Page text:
First Baptist Church

     309 E. NORTH ST. SIDNEY OHIO 45365


Sunday School @9:15am

Sunday Worship Service @10:30am

Wednesday Evening Service & Prayer Meeting @ 6:15pm

* nursery Provided on Sundays *




      First Baptist Church

     309 E. NORTH ST. SIDNEY OHIO 45365


Sunday School @9:15am

Sunday Worship Service @10:30am

Wednesday Evening Service & Prayer Meeting @ 6:15pm

* nursery Provided on Sundays *


Scripture: Exodus 1:1-11 [p 40] June 2, 2024

Sermon: “The Wonderful Works of God in Promise” Pastor John Young

Between the death of Joseph and the birth of Moses a period of 64 years elapsed. During this period of time, many changes took place. One of them being: the relationship between the Pharaoh of Egypt and the Jews.

Perhaps you too have wondered how the descendants of Joseph, whose divinely imparted wisdom saved the Egyptian empire from annihilation, should in such a short time be reduced to slaves. The answer, it seems, lies in the word ‘new’ in verse 8. Luke writes in Acts 7:18 these words, “Till another king arose, which knew not Joseph.” Often, readers assume that this ‘new’ king was a son or relative of the previous one, but such was not the case. Egypt was known for their changes of dynasties. Matter-of-fact: it had thirty changes in all. History tells us that about this time the ‘Hyksos’ [Hick-soos] invaders took over in Egypt. Josephus, the historian, confirms this, for he says that at this time the crown came into another family. Understand, these ‘invaders’ were not foreigners; they were Egyptians, but of a different ‘clan,’ so to speak. They were ‘ignorant of, or indifferent to’ Joseph’s wisdom and works. Clearly, verse eight says they, “knew not Joseph.”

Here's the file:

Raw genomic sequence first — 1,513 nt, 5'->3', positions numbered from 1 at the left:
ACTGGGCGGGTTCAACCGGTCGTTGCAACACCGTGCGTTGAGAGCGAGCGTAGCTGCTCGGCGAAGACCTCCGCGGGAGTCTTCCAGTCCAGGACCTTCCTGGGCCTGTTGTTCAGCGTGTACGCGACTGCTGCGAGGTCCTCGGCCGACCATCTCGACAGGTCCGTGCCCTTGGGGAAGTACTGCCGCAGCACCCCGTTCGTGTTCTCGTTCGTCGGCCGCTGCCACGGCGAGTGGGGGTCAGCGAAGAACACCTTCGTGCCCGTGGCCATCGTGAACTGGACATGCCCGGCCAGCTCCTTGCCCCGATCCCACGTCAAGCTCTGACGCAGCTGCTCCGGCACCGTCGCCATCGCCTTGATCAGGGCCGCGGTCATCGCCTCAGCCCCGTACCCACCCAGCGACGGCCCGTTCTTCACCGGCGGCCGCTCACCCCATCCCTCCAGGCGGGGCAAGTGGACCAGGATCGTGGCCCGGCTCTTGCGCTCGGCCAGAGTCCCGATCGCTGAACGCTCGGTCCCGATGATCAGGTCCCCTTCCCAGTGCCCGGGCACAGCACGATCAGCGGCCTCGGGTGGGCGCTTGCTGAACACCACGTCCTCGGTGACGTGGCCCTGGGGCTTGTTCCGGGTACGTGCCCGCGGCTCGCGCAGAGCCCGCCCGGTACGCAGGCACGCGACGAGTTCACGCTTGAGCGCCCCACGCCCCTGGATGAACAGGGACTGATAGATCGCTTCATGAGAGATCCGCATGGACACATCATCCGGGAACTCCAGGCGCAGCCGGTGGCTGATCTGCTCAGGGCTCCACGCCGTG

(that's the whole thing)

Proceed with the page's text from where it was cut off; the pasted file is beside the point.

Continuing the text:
Occupying, as the Jewish slaves did, a strategic position on the frontiers of the land, their rapidly increasing numbers became a menace to the ruling power. Accordingly, in verses 10-14, fearful lest they should join forces with another invader, the tyrant king devised ferocious laws that were meant to leave them powerless.